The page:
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The name Charble has a long Anglo-Saxon heritage. The name comes from when a family lived in Sharples Hall near Bolton in the county of Lancashire. This habitation surname was originally derived from the Old English word scearp meaning sharp and laes meaning pasture. Therefore the original bearers of the surname lived in an area that was defined by it's steep pasture.

Early Origins of the Charble family


The surname Charble was first found in Lancashire at Sharples or Sharples Hall, now a suburb of Bolton, a township of the civil and ecclesiastical parish of Bolton le Moors in the Salford hundred. [1]CITATION[CLOSE]
Lewis, Samuel, A Topographical Dictionary of England. Institute of Historical Research, 1848, Print.
The first record of the placename was in 1212 when it was listed as Charples. A few years later, it was listed as Sharples and Scharples in 1292.

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Early History of the Charble family

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Early History of the Charble family


This web page shows only a small excerpt of our Charble research.
Another 205 words (15 lines of text) covering the years 169 and 1699 are included under the topic Early Charble History in all our PDF Extended History products and printed products wherever possible.

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Charble Spelling Variations

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Charble Spelling Variations


Spelling variations in names were a common occurrence before English spelling was standardized a few hundred years ago. In the Middle Ages, even the literate spelled their names differently as the English language incorporated elements of French, Latin, and other European languages. Many variations of the name Charble have been found, including Sharples, Sharpless and others.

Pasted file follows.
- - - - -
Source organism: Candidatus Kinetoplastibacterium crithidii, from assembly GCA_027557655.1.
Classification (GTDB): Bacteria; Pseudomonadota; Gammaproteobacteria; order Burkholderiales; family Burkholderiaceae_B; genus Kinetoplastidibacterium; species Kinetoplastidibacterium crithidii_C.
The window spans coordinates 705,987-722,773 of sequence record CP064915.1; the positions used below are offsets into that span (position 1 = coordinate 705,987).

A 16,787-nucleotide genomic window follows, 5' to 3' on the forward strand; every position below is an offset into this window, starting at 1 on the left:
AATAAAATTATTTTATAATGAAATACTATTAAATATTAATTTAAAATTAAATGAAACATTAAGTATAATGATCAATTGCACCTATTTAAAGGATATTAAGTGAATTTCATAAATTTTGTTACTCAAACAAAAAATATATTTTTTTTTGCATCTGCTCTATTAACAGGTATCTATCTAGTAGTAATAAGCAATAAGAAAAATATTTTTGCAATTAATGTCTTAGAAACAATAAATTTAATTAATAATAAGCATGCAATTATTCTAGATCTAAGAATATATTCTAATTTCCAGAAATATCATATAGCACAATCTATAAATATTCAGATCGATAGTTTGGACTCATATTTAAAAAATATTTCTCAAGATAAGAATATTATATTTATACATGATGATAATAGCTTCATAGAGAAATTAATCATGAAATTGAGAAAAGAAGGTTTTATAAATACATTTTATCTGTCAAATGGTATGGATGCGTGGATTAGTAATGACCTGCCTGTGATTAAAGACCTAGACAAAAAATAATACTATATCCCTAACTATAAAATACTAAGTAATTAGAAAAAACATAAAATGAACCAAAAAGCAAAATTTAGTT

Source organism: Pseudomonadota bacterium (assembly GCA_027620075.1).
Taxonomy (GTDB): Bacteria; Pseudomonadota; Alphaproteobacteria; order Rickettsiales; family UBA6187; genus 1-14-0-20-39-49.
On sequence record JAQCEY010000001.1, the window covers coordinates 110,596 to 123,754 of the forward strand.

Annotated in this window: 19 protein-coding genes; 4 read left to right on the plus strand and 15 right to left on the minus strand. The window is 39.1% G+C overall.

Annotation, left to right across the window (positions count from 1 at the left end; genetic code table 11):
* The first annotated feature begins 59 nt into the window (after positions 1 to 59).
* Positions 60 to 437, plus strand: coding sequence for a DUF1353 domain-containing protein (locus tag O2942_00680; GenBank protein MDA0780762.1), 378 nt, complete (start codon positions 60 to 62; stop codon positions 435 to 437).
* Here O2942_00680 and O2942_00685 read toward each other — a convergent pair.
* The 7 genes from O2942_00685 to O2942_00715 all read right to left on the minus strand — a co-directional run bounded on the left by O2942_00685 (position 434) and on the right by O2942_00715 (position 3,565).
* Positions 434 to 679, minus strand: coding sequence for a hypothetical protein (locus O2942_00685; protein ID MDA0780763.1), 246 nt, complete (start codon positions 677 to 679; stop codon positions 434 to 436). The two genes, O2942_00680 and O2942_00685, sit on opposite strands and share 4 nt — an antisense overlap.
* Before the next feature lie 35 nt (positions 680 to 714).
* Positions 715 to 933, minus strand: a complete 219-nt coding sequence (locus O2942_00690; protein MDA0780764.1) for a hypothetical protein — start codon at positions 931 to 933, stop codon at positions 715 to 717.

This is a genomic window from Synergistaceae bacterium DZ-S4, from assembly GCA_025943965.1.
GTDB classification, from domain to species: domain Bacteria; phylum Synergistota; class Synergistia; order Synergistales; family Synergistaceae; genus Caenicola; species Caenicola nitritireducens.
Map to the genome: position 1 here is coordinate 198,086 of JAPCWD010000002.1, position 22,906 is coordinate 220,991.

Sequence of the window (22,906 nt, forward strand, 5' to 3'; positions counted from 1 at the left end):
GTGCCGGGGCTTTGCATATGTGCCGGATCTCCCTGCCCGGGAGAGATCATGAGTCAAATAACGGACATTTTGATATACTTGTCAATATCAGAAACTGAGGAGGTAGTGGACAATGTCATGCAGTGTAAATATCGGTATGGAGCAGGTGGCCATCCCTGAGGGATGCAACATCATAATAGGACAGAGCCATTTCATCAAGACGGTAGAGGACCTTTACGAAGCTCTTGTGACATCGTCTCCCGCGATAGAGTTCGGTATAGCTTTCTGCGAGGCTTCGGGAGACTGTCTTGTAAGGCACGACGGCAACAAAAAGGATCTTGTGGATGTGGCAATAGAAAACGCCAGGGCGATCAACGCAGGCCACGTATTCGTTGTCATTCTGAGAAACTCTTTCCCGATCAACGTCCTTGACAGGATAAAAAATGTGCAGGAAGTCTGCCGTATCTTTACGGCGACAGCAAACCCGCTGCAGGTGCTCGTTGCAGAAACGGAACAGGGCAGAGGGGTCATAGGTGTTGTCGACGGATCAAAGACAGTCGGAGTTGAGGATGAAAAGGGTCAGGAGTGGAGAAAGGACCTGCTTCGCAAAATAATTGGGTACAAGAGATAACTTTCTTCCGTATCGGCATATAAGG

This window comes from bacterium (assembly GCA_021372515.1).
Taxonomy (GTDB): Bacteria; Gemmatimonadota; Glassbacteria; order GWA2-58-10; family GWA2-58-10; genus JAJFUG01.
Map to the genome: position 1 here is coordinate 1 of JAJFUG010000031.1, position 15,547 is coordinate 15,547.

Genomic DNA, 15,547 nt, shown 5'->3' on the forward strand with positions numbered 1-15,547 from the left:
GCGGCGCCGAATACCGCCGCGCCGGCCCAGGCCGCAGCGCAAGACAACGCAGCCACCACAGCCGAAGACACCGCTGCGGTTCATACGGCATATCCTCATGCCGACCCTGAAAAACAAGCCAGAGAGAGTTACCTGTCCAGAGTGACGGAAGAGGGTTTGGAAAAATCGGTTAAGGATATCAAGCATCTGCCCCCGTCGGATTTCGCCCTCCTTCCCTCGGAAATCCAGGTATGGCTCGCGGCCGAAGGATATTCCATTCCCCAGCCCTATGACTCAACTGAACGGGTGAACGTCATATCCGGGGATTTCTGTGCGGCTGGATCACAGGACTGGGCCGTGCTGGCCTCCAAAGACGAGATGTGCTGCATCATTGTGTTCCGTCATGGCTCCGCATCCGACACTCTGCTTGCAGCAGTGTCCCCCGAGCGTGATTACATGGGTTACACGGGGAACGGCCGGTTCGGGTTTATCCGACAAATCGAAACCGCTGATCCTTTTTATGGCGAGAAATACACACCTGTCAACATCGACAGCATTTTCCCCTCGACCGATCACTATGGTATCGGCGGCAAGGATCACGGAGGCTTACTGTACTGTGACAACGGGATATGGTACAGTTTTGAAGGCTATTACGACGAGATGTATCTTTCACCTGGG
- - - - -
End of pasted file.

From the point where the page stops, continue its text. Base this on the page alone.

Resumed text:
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Early Notables of the Charble family (pre 1700)

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Early Notables of the Charble family (pre 1700)


More information is included under the topic Early Charble Notables in all our PDF Extended History products and printed products wherever possible.

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Migration of the Charble family to the New World and Oceana

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Migration of the Charble family to the New World and Oceana


Families began migrating abroad in enormous numbers because of the political and religious discontent in England. Often faced with persecution and starvation in England, the possibilities of the New World attracted many English people. Although the ocean trips took many lives, those who did get to North America were instrumental in building the necessary groundwork for what would become for new powerful nations. Some of the first immigrants to cross the Atlantic and come to North America bore the name Charble, or a variant listed above: Edward Sharples arrived in Virginia in 1623; John Sharples and his wife Jane and seven children arrived in Delaware in 1682; M. and T. Sharpless arrived in Baltimore in 1820..

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Charble Family Crest Products

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Charble Family Crest Products



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See Also

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See Also



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Citations

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Citations


  1. ^ Lewis, Samuel, A Topographical Dictionary of England. Institute of Historical Research, 1848, Print.

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